Optical searches are biased towards unobscured, active and/or starbursting galaxies (including low-mass galaxies in an active phase). Near-infrared surveys, in turn, detect primarily photospheric emission of late-type stars (red giants) and hence are biased towards early-type (E/S0/Sa) galaxies. Dust, which is found in most galaxies, includes a substantial fraction of all metals and strongly affects the observability of galaxies at different wavelengths. In this context, a major breakthrough in our understanding of galaxies has been made by the IRAS survey. Nevertheless, because the longest wavelength observed was m, IRAS detected primarily the warm dust component in low redshift galaxies, heated by the intense radiation fields from star-forming regions. IRAS was not sensitive to either cold dust or high-redshift galaxies.
Only future extensive sub-millimetre surveys, such as the one planned in the PLANCK mission, can determine how much of the stellar radiation in galaxies is either reprocessed by cold dust or redshifted to submillimetre wavelengths. PLANCK is expected to provide broad-band spectral information for several thousands of optical- and IRAS-selected galaxies (see Table 1.1), and also to test for the existence of galaxies optically obscured by cold dust. The observations will reveal the spectral behavior in this poorly-known frequency range. In addition to the study of energy balance in normal and starbursting galaxies, the multi-frequency sample will set constraints on dust properties (temperature, emissivity).
Statistical information on the various classes of objects will allow the definition of templates for modeling galaxy formation and evolution. Furthermore, a large sample of local sub-mm galaxies is required for precise and unbiased estimates of the local luminosity functions, a crucial step when interpreting the evolution of galaxies at infrared wavelengths. Studies of the angular correlation function will complement the analyses made from optical or IRAS surveys, and could help to test the evolution of galaxy clustering with cosmic time over a fraction of the Hubble time corresponding to .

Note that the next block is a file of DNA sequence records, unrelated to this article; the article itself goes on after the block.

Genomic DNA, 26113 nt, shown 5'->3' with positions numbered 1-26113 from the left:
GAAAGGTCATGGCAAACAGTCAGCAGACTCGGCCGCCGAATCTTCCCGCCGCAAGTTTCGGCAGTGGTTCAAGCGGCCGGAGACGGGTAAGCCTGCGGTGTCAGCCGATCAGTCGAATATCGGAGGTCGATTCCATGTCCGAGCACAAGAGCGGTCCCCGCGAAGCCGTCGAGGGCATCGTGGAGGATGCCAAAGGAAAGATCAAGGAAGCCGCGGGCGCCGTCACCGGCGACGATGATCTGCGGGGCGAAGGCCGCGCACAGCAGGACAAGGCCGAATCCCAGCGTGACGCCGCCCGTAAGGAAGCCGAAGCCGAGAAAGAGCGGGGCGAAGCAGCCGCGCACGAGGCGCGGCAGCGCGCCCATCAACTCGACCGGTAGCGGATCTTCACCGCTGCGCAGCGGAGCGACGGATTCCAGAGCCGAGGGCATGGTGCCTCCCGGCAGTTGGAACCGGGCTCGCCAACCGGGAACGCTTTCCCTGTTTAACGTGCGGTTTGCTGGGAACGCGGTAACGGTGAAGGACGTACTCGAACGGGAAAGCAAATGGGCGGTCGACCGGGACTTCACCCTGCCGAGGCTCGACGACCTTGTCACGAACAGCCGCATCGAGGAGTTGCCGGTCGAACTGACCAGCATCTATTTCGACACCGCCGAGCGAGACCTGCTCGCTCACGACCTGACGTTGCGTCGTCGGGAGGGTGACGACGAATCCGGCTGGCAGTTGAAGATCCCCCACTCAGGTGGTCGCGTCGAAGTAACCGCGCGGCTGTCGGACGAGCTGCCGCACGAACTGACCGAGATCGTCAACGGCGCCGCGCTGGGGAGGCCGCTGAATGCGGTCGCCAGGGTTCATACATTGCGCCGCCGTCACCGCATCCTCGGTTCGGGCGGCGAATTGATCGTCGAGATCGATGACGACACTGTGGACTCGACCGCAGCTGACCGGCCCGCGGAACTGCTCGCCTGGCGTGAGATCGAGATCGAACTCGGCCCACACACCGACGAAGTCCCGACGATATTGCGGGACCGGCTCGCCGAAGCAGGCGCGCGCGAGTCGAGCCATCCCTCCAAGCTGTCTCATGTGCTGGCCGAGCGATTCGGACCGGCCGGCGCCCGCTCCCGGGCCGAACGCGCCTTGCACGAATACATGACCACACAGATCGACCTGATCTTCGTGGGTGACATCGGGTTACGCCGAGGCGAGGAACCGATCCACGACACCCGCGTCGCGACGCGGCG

Figure 1.18 summarizes some specific results about the predicted galaxy counts and redshift distributions relevant to the sub-mm observations of PLANCK, based on IRAS luminosity functions and theoretical FIR/submm/mm spectra designed to fit IRAS colors. There is a large uncertainty on dust emission at sub-mm wavelengths. In order to bracket the uncertainties, two extreme evolutionary models have been assumed based on pure luminosity evolution (PLE) and density plus luminosity evolution (DLE). The DLE model includes only the warm dust seen by IRAS while the PLE model also includes a cold dust component consistent with the 1.25 mm observations of Franceschini & Andreani (1995). The counts and redshift distributions are estimated with reference to the m channel which, given the combination of sensitivity and angular resolution, gives the largest sample of infrared galaxies. The large difference in the predictions of these two models at m, given that they agree with the IRAS counts at m, illustrates how crucial submillimetre observations are in constraining models of galaxy evolution. These models show that a significant fraction of galaxies detected by PLANCK are expected to lie at z>0.2, in marked contrast to the low median redshift () of galaxies detected by IRAS. Note that Figure 1.18 shows that the behavior of the counts depart from an Euclidean law even for weakly-evolving galaxies (e.g. the normal spirals).
The conclusion, although model dependent to some extent, is that PLANCK surveys would give access to an intermediate redshift range that is complementary to other existing all-sky catalogues.